By Lisa Martin
Last month Mayor London Breed announced a proposal for opening a 225 bed homeless shelter on the Embarcadero by the end of this summer.
The shelter will be a safe navigation center that will provide 24 hour services meant to guide unsheltered residents into stable living situations. This model allows people to bring their pets, partners and belongings with them and has no restrictions for coming or going.
The proposed site is Seawall Lot 330, a plot of land — currently a parking lot — owned by the Port Authority next to a luxury condo building. According to Rachel Alonso from the Public Works department, the site is ideal due to its size, proximity to transportation, projected development costs and “publicly owned” status. The city would lease the space for about four years.
Vocal opponents have already emerged from the community of this affluent neighborhood. Over $90,000 has been donated to a GoFundMe campaign to hire a lawyer to fight construction of the site.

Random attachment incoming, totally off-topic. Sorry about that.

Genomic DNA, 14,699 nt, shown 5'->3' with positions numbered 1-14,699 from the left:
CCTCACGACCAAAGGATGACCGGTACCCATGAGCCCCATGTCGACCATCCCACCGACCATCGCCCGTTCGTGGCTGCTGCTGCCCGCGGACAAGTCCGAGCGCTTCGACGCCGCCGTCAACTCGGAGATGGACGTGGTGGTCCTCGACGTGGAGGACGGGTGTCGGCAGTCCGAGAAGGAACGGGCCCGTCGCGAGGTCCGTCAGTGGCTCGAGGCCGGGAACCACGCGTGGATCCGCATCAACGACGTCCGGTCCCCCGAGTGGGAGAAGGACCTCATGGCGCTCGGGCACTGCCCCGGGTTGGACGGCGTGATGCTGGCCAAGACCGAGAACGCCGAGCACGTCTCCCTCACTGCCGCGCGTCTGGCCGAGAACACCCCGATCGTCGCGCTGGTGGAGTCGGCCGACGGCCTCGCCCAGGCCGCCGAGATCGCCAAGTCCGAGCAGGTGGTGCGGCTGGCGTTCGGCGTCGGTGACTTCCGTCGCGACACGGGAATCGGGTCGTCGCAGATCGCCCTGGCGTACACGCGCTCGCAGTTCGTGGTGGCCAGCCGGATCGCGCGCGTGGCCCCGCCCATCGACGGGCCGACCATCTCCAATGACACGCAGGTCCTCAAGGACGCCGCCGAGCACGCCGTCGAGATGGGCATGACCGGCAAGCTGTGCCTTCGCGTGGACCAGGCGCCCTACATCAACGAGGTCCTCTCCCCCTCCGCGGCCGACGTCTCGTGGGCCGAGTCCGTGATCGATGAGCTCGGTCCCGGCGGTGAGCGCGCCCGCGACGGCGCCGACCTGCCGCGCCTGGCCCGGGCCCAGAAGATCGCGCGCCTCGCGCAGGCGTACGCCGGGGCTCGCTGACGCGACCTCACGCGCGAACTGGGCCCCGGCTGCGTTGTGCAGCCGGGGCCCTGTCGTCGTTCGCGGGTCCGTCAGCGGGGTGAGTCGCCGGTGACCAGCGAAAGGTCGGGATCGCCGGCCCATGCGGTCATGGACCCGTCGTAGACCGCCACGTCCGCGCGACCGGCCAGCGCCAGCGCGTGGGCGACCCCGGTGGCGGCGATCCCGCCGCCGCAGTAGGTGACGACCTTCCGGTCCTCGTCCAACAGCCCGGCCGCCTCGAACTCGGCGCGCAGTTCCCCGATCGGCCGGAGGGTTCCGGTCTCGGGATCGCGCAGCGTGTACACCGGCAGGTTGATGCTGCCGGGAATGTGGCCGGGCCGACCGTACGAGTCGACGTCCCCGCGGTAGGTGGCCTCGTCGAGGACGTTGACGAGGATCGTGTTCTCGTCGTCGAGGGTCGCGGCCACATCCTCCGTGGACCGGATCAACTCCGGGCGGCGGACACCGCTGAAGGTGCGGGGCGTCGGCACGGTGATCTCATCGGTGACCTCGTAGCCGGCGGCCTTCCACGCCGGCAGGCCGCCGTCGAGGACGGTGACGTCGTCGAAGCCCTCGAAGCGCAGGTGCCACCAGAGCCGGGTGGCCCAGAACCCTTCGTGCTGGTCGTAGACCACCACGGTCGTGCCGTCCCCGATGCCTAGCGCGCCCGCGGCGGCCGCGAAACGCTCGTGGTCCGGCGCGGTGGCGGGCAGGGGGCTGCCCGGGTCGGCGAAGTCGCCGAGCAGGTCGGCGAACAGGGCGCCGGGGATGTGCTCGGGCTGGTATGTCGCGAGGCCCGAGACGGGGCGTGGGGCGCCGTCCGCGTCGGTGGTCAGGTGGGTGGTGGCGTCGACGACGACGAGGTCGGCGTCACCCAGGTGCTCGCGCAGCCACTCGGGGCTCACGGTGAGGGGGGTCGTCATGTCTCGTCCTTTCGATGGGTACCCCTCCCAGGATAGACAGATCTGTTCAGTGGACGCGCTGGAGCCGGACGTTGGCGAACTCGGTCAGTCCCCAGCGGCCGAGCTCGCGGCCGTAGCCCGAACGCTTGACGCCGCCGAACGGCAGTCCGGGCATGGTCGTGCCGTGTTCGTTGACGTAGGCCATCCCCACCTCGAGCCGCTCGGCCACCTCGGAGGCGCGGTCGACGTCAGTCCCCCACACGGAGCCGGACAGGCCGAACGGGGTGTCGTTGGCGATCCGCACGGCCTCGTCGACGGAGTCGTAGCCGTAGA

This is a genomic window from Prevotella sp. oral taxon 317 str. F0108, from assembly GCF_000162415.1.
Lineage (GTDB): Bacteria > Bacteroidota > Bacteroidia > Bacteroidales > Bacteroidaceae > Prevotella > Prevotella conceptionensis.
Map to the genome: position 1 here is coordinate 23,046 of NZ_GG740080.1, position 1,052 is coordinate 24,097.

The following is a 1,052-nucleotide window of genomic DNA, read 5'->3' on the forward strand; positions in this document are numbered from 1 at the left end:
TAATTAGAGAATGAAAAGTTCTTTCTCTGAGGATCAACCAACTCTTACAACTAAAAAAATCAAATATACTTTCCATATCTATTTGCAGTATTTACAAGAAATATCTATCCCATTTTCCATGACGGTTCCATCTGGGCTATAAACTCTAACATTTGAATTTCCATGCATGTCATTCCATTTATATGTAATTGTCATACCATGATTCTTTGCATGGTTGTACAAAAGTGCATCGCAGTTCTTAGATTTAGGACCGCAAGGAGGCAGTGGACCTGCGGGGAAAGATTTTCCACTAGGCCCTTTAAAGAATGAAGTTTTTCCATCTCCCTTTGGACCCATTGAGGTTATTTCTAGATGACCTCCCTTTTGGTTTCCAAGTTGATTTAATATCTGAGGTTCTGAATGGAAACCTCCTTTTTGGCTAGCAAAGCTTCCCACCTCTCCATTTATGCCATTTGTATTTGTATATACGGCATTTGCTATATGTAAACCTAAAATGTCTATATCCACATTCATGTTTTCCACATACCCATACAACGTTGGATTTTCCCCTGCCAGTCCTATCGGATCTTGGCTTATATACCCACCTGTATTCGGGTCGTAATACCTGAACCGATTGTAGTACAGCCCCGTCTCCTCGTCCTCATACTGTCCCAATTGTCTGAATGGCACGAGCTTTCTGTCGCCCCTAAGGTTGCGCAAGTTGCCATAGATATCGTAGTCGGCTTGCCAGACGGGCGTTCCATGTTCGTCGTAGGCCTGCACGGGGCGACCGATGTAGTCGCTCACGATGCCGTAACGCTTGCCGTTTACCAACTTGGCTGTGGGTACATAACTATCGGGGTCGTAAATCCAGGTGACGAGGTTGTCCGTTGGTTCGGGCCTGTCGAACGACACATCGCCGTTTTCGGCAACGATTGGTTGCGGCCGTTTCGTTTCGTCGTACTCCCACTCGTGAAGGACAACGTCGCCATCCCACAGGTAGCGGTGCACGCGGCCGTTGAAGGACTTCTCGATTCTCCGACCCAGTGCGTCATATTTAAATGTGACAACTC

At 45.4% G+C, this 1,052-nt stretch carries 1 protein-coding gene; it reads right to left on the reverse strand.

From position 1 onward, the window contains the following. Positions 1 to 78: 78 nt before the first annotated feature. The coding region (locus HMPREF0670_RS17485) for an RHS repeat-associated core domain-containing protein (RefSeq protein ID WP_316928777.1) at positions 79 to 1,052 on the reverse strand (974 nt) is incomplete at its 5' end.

A counter GoFundMe campaign was created in support of the navigation center (with proceeds going to the Coalition on Homelessness) and has raised over $160,000.
Those opposed said they are sympathetic, but argue that District 6 already hosts more than its fair share of homeless outreach services and that new navigation centers should be opened in other neighborhoods instead.
They expressed concerns that the center would bring additional homeless people to the neighborhood and that issues with cleanliness, crime and public drug use would increase, making the area unsafe.
According to the Department of Homelessness and Supportive housing, there are already 179 people living unsheltered within .75 miles of the site. Spaces at the navigation center will be prioritized for them.
This is my neighborhood. People already live on the streets here. I’ve seen drug users shoot up outside. Bushes along Delancey St. can smell like the piss of one hundred dogs when it’s hot. Along Seawall Lot 330, rats run through the bushes at night and, yes, sometimes past tents as well.
I love this neighborhood, but sometimes I feel like the people who live here thinking the dollar value of their apartment must mean this neighborhood is a “luxury,” and ought to be reminded that things look different once you step outside. City living means city problems.
This is an opportunity to help make a difference in one of the city’s most pressing issues by welcoming and supporting the new Embarcadero navigation center. Working to prevent it or move it to another location will only create an unnecessary delay in providing needed services to our local unsheltered populations.